Federal ethanol mandate could disrupt fuel supply, refineries warn

March 18, 2013

According to the American Petroleum Institute trade group, government requirements for refineries to use corn ethanol or other biofuels might cause a serious problem with fuel supply this year.

According to the American Petroleum Institute trade group, government requirements for refineries to use corn ethanol or other biofuels might cause a serious problem with fuel supply this year, as gasoline demand has been weaker than expected, Bloomberg reported.

In addition to sluggish demand, refineries have been facing rising costs of complying with the federal ethanol mandate. The Wall Street Journal has said that the price of each credit that refiners need under the law hit $1.00 last week and continued to rise, whereas in 2012 each credit cost just a couple of cents, thus making the targets very hard to meet.

Speaking at an Environmental Protection Agency (EPA) hearing in Michigan, Kyle Isakower, vice president of the American Petroleum Institute, said that ethanol was expected to exceed 10 percent in transportation fuels in 2013. He noted that many refiners were either reluctant or unable to sell blends richer in ethanol, as they can damage certain vehicles and consumers are unwilling to use them. Isakower warned that the problem might become worse and have negative consequences for the entire economy, unless the EPA takes urgent measures to deal with it.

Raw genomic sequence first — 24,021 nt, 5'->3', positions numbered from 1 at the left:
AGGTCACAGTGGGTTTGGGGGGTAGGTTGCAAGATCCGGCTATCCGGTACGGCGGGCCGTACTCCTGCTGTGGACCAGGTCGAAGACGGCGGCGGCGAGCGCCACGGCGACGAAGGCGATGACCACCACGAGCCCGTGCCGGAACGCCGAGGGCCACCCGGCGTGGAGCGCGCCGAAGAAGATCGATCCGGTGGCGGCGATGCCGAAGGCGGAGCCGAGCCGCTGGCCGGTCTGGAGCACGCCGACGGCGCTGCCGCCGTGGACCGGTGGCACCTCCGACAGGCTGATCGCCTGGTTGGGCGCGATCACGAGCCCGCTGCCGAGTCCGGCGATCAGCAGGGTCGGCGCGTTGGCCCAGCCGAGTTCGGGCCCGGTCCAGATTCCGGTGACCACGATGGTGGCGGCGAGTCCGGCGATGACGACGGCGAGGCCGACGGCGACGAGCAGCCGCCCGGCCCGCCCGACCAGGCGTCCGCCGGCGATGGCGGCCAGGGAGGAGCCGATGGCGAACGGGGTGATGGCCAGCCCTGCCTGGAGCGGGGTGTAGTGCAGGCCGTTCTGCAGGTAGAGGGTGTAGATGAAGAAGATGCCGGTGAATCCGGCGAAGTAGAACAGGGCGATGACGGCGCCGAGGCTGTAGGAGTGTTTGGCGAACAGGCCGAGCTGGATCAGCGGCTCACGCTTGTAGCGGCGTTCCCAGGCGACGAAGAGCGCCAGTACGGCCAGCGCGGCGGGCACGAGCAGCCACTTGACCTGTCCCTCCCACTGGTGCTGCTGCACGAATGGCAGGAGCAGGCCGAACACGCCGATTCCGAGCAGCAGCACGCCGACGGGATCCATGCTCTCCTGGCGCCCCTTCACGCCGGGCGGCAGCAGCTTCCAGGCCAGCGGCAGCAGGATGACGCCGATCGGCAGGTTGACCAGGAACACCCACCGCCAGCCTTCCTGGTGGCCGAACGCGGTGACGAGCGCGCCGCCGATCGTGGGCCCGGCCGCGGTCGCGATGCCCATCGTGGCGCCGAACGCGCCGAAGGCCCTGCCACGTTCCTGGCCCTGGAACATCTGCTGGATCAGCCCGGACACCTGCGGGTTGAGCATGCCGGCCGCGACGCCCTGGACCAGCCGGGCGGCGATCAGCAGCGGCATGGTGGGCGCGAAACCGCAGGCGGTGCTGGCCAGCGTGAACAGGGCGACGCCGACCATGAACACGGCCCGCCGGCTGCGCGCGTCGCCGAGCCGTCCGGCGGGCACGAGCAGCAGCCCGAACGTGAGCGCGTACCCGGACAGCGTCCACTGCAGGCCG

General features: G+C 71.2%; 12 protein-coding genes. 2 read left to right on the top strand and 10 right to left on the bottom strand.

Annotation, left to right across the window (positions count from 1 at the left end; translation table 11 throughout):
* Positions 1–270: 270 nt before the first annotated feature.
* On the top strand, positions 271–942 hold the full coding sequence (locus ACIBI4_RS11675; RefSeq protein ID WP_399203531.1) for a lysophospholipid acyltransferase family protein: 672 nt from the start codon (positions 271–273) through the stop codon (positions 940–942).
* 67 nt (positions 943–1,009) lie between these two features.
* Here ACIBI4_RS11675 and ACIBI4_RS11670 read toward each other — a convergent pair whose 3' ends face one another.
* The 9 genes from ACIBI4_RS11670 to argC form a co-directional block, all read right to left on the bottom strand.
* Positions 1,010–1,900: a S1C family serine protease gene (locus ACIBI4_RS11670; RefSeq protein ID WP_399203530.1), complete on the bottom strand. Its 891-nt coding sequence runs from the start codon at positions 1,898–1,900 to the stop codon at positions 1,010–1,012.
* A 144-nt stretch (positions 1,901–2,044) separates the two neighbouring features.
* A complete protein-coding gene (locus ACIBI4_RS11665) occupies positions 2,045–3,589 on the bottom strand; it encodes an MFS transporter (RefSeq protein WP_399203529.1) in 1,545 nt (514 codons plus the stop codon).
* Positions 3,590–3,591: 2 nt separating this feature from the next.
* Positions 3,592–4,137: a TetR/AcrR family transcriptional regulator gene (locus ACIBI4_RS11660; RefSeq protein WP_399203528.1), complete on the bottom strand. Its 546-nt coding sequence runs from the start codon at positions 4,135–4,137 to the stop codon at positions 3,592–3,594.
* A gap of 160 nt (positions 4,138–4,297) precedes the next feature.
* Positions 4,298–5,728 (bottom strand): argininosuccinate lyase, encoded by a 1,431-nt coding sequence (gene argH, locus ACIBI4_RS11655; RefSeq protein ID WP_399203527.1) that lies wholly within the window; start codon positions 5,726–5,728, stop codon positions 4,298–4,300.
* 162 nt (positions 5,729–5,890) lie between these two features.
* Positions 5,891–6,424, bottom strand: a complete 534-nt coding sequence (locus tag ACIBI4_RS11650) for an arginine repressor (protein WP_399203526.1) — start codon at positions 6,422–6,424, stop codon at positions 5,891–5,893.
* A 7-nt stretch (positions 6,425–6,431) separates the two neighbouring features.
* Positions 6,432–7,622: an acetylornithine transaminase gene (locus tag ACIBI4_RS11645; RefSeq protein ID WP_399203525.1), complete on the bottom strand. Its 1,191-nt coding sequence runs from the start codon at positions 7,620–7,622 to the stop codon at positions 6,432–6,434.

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The American Petroleum Institute, which represents oil producers and refiners, stated that the biofuels mandate did not work well and called for a repeal of the 2007 Renewable Fuel Standard. Under current regulations, the oil industry is required to blend more of the corn-derived fuel with petroleum-based gasoline each year. Last year, the federal government required the use of 13.2 billion gallons of ethanol. For each gallon of ethanol produced, manufacturers receive a credit representing roughly the same quantity of ethanol. Those credits are then bought by refineries as evidence of how much ethanol they have blended into fuel. If a refinery fails to prove it has bought the required number of credits, it can be fined.

According to the EPA's annual minimum requirements for refiners, this year the use of ethanol, biodiesel, cellulosic biofuels and other renewable fuels has to increase to 16.55 billion gallons. The EPA claimed that the mandate boosts production of domestic fuels and reduces greenhouse-gas emissions by cutting the use of petroleum-based fuels like gasoline or diesel. Official figures from the U.S. Energy Information Administration reveal that total ethanol production in the United States fell by 16 percent to 805,000 barrels a day in the week ended March 1. The peak in production was recorded in December 2011, when a total of 963,000 barrels were produced. Current levels of production would come in at 12.3 billion gallons for the year, meaning that refineries will be short of their target of 13.8 billion gallons for this year.

Meanwhile, analysis of the overall gasoline and diesel demand shows that the demand has not grown as predicted in 2007 and is expected to fall over the next 12 years, suggesting that the ethanol mandate will take up a bigger share of fuels, Bloomberg reported.

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